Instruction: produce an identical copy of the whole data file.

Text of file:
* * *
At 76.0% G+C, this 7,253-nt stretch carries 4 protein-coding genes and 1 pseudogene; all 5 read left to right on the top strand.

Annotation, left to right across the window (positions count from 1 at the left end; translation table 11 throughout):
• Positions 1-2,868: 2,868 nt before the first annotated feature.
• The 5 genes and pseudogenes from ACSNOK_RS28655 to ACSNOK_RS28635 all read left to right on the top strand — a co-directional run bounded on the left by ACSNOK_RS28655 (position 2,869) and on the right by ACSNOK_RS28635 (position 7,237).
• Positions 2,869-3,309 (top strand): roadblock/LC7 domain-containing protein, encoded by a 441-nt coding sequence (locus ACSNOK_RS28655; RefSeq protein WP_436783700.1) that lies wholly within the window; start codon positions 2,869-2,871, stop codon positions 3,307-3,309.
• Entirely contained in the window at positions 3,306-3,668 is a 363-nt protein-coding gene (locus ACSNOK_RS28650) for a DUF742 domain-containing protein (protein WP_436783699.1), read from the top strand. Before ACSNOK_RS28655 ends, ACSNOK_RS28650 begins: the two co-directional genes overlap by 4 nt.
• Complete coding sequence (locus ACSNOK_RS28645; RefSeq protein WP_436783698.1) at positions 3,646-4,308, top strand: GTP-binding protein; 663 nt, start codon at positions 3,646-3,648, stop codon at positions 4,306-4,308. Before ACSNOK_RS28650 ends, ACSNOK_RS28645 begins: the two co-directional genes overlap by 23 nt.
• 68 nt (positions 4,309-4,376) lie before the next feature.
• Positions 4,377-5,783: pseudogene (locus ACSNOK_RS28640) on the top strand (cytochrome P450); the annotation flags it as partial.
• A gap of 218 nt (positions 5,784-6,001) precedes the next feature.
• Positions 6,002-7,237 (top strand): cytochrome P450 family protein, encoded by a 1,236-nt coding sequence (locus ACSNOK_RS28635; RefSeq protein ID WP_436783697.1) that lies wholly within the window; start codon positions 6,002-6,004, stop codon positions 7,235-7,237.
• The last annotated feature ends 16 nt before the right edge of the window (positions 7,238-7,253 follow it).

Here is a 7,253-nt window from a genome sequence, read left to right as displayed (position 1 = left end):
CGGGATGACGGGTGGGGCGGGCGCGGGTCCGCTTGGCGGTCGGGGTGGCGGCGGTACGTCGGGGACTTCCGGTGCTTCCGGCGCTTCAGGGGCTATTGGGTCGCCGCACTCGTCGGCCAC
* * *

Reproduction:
At 76.0% G+C, this 7,253-nt stretch carries 4 protein-coding genes and 1 pseudogene; all 5 read left to right on the top strand.

Annotation, left to right across the window (positions count from 1 at the left end; translation table 11 throughout):
• Positions 1-2,868: 2,868 nt before the first annotated feature.
• The 5 genes and pseudogenes from ACSNOK_RS28655 to ACSNOK_RS28635 all read left to right on the top strand — a co-directional run bounded on the left by ACSNOK_RS28655 (position 2,869) and on the right by ACSNOK_RS28635 (position 7,237).
• Positions 2,869-3,309 (top strand): roadblock/LC7 domain-containing protein, encoded by a 441-nt coding sequence (locus ACSNOK_RS28655; RefSeq protein WP_436783700.1) that lies wholly within the window; start codon positions 2,869-2,871, stop codon positions 3,307-3,309.
• Entirely contained in the window at positions 3,306-3,668 is a 363-nt protein-coding gene (locus ACSNOK_RS28650) for a DUF742 domain-containing protein (protein WP_436783699.1), read from the top strand. Before ACSNOK_RS28655 ends, ACSNOK_RS28650 begins: the two co-directional genes overlap by 4 nt.
• Complete coding sequence (locus ACSNOK_RS28645; RefSeq protein WP_436783698.1) at positions 3,646-4,308, top strand: GTP-binding protein; 663 nt, start codon at positions 3,646-3,648, stop codon at positions 4,306-4,308. Before ACSNOK_RS28650 ends, ACSNOK_RS28645 begins: the two co-directional genes overlap by 23 nt.
• 68 nt (positions 4,309-4,376) lie before the next feature.
• Positions 4,377-5,783: pseudogene (locus ACSNOK_RS28640) on the top strand (cytochrome P450); the annotation flags it as partial.
• A gap of 218 nt (positions 5,784-6,001) precedes the next feature.
• Positions 6,002-7,237 (top strand): cytochrome P450 family protein, encoded by a 1,236-nt coding sequence (locus ACSNOK_RS28635; RefSeq protein ID WP_436783697.1) that lies wholly within the window; start codon positions 6,002-6,004, stop codon positions 7,235-7,237.
• The last annotated feature ends 16 nt before the right edge of the window (positions 7,238-7,253 follow it).

Here is a 7,253-nt window from a genome sequence, read left to right as displayed (position 1 = left end):
CGGGATGACGGGTGGGGCGGGCGCGGGTCCGCTTGGCGGTCGGGGTGGCGGCGGTACGTCGGGGACTTCCGGTGCTTCCGGCGCTTCAGGGGCTATTGGGTCGCCGCACTCGTCGGCCAC